# 237: Integration - Approximate Integration - The Trapezium Rule

The method of finding the area under a curve by splitting it up into strips is often referred to as a "Riemann
sum". The value of a definite integral can be estimated using various numerical
methods. This is particularly useful when the integral is difficult or
impossible to integrate. The method consists of dividing the area into strips.
The trapezium rule (or trapezoidal rule in the USA) is one such method. The
area of each strip is estimated by taking it to be approximately a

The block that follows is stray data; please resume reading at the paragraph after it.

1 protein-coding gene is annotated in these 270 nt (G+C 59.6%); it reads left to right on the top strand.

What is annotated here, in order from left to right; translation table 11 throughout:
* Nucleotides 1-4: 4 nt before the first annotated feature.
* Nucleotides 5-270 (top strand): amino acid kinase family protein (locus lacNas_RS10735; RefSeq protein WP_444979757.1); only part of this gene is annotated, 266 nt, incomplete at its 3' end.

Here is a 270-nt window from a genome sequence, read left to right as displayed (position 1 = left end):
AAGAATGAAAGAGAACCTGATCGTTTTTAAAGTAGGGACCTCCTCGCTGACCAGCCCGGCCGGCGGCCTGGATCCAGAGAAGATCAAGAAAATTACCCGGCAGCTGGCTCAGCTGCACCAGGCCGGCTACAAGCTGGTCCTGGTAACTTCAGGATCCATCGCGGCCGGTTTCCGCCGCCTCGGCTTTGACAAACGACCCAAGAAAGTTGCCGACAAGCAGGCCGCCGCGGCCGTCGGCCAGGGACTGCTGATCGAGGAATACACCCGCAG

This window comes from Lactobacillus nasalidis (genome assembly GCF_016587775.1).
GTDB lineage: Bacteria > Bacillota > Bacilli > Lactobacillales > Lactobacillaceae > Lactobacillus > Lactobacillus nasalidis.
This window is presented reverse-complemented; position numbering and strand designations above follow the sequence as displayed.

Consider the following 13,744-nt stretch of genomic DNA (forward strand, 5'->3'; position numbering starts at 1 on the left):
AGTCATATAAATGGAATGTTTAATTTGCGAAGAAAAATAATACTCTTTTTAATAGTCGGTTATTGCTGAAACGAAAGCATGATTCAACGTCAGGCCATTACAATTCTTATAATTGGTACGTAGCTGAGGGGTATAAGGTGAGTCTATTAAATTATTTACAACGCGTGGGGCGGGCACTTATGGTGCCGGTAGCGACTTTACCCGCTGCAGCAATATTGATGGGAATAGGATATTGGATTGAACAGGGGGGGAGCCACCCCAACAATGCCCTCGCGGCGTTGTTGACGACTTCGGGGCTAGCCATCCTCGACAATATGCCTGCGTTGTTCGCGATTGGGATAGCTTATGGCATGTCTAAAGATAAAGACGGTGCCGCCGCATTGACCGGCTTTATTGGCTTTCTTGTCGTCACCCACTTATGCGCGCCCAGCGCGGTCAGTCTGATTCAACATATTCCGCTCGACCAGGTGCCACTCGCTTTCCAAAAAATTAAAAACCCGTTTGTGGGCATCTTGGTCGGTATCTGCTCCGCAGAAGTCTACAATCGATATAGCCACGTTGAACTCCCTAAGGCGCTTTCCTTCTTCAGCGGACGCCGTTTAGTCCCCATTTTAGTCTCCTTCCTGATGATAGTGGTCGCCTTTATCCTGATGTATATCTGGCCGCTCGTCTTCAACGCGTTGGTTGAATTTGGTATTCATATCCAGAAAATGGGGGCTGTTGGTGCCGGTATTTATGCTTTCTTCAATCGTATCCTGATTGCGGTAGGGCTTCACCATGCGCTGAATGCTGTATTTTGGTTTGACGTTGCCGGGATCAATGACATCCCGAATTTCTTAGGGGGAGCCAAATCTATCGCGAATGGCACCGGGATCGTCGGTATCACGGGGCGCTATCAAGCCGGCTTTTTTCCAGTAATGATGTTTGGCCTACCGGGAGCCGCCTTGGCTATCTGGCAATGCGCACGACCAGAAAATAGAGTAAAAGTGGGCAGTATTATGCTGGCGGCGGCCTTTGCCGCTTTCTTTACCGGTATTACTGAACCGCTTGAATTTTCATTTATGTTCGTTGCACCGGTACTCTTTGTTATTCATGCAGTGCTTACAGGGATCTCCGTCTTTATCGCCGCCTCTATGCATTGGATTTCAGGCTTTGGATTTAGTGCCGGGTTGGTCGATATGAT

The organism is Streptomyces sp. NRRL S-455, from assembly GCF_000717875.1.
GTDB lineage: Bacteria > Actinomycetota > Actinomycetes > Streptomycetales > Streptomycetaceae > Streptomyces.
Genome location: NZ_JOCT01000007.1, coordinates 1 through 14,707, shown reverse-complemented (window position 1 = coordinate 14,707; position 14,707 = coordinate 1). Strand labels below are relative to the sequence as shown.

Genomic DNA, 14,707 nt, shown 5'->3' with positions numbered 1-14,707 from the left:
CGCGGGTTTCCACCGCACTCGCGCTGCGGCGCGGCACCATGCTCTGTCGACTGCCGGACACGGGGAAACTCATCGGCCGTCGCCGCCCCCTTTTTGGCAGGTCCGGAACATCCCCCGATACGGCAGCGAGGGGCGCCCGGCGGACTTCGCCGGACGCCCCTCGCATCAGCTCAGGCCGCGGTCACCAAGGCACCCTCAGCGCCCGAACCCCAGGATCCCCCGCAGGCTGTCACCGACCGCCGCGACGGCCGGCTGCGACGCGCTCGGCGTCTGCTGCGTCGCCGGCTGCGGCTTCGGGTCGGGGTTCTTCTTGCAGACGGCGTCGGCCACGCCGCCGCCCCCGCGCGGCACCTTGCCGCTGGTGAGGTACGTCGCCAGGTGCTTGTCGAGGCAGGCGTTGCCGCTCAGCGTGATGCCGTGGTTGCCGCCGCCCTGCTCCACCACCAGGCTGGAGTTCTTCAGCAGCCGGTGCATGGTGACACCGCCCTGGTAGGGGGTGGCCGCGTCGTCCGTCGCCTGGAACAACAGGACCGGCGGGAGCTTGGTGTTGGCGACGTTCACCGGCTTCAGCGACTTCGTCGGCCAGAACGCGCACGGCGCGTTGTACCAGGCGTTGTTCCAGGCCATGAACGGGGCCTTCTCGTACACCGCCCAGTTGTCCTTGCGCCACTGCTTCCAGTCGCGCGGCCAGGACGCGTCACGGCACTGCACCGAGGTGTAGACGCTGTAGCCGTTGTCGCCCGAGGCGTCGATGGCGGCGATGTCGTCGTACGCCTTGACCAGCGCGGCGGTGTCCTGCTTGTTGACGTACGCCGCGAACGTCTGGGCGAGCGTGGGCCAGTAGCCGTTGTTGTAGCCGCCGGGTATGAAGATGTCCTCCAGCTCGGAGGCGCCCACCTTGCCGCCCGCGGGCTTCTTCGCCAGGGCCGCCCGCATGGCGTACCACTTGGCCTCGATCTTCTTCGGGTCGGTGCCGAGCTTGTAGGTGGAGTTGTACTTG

trapezium.

The trapezium method uses this formula:

With the display, you should see how the accuracy of the estimate increases as the number of intervals increases.

With the display, you should also see how the trapezium rule overestimates where the curve is concave upwards, and underestimates where the curve is convex upwards.

The trapezium method uses this formula:

With the display, you should see how the accuracy of the estimate increases as the number of intervals increases.

With the display, you should also see how the trapezium rule overestimates where the curve is concave upwards, and underestimates where the curve is convex upwards.

Select function: y =